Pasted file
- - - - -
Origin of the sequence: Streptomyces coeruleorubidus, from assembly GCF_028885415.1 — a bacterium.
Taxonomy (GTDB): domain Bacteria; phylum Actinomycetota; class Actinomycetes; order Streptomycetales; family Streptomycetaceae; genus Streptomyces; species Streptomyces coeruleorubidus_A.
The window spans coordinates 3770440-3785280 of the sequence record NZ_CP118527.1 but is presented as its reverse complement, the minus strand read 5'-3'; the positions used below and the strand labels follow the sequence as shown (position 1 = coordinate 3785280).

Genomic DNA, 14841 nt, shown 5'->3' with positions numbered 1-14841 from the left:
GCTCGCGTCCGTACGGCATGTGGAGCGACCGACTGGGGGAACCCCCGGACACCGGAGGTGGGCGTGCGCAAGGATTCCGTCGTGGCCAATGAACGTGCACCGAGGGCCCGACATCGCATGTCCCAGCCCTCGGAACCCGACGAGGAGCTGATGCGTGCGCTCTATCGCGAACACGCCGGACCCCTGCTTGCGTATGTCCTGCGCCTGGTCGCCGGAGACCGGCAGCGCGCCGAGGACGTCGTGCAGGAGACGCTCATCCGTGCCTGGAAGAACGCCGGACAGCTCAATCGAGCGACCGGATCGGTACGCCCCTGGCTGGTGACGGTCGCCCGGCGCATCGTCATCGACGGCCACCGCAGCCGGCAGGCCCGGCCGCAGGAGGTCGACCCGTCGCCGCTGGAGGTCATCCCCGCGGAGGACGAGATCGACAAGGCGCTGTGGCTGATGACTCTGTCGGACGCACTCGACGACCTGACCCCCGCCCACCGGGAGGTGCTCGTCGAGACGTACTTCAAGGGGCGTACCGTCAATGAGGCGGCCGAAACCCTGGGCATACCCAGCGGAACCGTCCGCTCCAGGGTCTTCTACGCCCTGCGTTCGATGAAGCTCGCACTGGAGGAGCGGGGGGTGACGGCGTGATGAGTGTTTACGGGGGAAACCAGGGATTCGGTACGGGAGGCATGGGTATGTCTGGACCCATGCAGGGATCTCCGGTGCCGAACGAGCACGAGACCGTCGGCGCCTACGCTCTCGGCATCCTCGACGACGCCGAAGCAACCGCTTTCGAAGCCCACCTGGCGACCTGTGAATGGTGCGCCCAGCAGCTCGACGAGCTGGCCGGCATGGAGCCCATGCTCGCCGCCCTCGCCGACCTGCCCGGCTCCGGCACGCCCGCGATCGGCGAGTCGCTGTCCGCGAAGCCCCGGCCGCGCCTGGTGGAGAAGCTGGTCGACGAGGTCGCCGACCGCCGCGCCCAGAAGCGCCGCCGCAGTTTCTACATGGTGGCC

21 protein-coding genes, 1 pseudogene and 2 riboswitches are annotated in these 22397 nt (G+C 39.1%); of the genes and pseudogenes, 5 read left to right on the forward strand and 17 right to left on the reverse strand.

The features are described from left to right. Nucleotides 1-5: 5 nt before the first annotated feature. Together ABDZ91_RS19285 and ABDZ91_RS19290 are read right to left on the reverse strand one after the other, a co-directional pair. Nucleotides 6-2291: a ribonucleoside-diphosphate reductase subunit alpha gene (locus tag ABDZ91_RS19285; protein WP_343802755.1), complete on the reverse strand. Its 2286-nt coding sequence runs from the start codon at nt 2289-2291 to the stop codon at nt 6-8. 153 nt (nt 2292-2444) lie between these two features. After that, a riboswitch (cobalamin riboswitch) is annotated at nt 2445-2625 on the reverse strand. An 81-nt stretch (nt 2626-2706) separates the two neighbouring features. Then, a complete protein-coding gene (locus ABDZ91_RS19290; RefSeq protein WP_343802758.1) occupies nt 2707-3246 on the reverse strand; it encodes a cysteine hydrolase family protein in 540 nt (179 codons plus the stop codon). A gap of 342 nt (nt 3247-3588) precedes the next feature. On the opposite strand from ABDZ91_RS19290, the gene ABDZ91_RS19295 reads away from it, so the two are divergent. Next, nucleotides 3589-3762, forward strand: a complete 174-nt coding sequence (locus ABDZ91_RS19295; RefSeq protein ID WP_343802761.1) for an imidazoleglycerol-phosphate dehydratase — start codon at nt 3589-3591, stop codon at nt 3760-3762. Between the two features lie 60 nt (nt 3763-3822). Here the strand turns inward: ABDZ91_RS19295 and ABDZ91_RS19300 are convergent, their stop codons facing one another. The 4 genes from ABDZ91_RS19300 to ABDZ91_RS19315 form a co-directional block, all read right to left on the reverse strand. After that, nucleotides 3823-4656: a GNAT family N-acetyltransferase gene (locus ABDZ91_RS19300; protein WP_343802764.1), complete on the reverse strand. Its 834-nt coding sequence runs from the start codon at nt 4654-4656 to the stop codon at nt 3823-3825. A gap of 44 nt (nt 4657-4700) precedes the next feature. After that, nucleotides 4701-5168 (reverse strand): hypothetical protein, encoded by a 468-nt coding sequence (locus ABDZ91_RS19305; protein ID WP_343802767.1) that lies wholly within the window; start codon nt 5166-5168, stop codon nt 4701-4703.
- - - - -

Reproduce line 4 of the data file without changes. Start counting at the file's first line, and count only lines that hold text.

Genomic DNA, 14841 nt, shown 5'->3' with positions numbered 1-14841 from the left: